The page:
Legacies Of Love: Reversing The Toxic Energy Of Hate
Whenever we turn to TV, social media, or even casual conversation, the toxic energy of hate is pervasive. So I decided to focus on the legacy of love for our Tips & Tools this month. Love: the most potent eradicator of the toxic energy of hate, the healthiest thoughts and feelings we can feed our bodies and souls, and the most precious value we can pass on to future generations.
Here is Holocaust survivor and psychiatrist Viktor Frankl, writing on the power of love:
“No one can become fully aware of the very essence of another human being unless he loves him…. Furthermore, by his love, the loving person enables the beloved person to … [become] aware of what he can be and of what he should become, he makes these potentialities come true.”
Let’s plumb the meaning of each sentence: “No one can become fully aware of the very essence of another human being unless he loves him….” You’d think it would be the opposite, that as you know a person more deeply, the more you can love him. Perhaps we can begin in these divisive times by remembering that we are all children of God, and no matter their “mistaken” beliefs, their “selfish” desires, or their “blatant” intolerance, we all fear losing what we have; we all want to be comfortable, and we all want to be right. Instead of stubbornly persisting in our beliefs, desires, and feelings, we can open ourselves to listening to another – hearing another’s story – we all have a story! Here is the response of Chani Nicholas (feminist healer and astrologer) to being loved despite her imperfections:
“To be loved is to be given the greatest gift. The gift of being human.
Held despite the issues I’ve yet to heal.
Extended dignity despite all that I’ve withheld from others.
Granted respect no matter how many I have trespassed.”
Returning to Frankl: “Furthermore, by his love, the loving person enables the beloved person to … [become] aware of what he can be and of what he should become.” Isn’t this our purpose when we write legacies to those younger than we: that we deeply and lovingly see and share with them who we see they really are, their strengths and directions. Here is part of a send-off letter I wrote in August to my oldest granddaughter who was leaving home to serve in the IDF, (Israeli Defense Forces):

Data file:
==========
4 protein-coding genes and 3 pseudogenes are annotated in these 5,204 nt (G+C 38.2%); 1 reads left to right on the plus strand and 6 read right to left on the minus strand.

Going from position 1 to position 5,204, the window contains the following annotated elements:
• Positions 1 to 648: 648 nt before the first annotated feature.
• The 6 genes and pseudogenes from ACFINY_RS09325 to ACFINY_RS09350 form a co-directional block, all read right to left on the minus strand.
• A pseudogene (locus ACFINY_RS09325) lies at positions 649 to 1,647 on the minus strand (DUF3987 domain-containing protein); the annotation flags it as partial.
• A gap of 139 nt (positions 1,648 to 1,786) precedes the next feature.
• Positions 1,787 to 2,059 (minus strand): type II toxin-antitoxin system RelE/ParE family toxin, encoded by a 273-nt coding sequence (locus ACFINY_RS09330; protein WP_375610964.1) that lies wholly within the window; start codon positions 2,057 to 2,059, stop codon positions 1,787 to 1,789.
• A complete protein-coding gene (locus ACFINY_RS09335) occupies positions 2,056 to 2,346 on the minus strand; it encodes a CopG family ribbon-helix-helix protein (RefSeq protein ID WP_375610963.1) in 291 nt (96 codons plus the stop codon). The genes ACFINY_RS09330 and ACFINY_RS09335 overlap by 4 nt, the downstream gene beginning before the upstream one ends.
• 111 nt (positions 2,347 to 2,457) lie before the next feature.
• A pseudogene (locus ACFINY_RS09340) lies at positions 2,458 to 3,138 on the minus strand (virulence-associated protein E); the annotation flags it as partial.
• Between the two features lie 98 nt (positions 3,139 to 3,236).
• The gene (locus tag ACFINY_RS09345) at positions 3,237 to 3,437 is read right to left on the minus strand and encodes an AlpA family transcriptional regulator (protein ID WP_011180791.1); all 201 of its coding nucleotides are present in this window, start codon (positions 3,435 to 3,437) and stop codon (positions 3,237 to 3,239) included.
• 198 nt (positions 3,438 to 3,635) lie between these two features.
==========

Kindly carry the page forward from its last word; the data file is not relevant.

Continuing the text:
“…to share a concept I believe: the “acorn” theory, conceived by Jungian, James Hillman. He posited…that each of us enters this world with a unique soul – personal psyche – acorn – whose purpose is to grow from acorn to sapling to full oak tree. Acorns, after all, do not grow up to be bunny rabbits or elephants…. We can’t see our own future, so we can’t consciously guide the progress of our acorn, but sometimes others can support, consciously or not, that growth in another….
I hope I am one of those who sees you, who you are, as a sapling or young tree, deepening your roots and spreading your branches as you take this next step on your life path. I hope that I can be here to support and nurture your acorn with my love.” [I then wrote of particular skills and talents, branches on her tree, that will be strengthened and grow on her journey, and of course closed by restating my enduring love.]
Another way of thinking about turning away from the toxic energy of hate and focusing on being loving was shared by a legacy colleague (Robb Lucy) on a Huffington Post blog before Thanksgiving. He wrote about “turning bickering into bonding.” It’s too late for us to practice love for this past Thanksgiving, but this month gives us the same opportunity as we come together with family for Christmas or Chanukah.
Turning from the toxic energy of hate toward love depends on our willingness to remove our blinders to see and listen to the humanity in others. This sounds simple but of course is complex and difficult. The Navaho wisdom, “You can’t wake someone pretending to be asleep” reminds me of my own recalcitrance. The saving grace is the legacy of love that I want to pass forward, not hate, and that helps me open my heart. I wish that for you too.
Getting Rid Of The Toxic Energy Of Hate:
- Name three people you know with whom you strongly disagree or who have values vey different from your own.
- Choose one and reflect on his/her positive qualities; find something about her/him you “could” love.
- Shift gears and imagine you have the opportunity to ask him/her who he/she is, what his/her story is, and that as you listen you find yourself feeling some compassion (not pity or disdain) for the person.
- Write a legacy letter to a dear friend describing your experience (both positive and negative) about your practice opening yourself to love, rather than closing down with habitual negative thoughts or putting up blinders to not see.
- Continue this practice when you find yourself with strong negative feelings and judgments, and journal about your practice without judging yourself. Especially note any differences you feel in your willingness and in your heart.
May this season of light help you to be willing to see others’ humanity, and may the season bring more love to you and all those you love,
– Rachael Freed
Rachael Freed, LICSW, senior fellow, Earl E. Bakken Center for Spirituality & Healing, University of Minnesota, is the author of Your Legacy Matters and Women’s Lives, Women’s Legacies. firstname.lastname@example.org and www.life-legacies.com.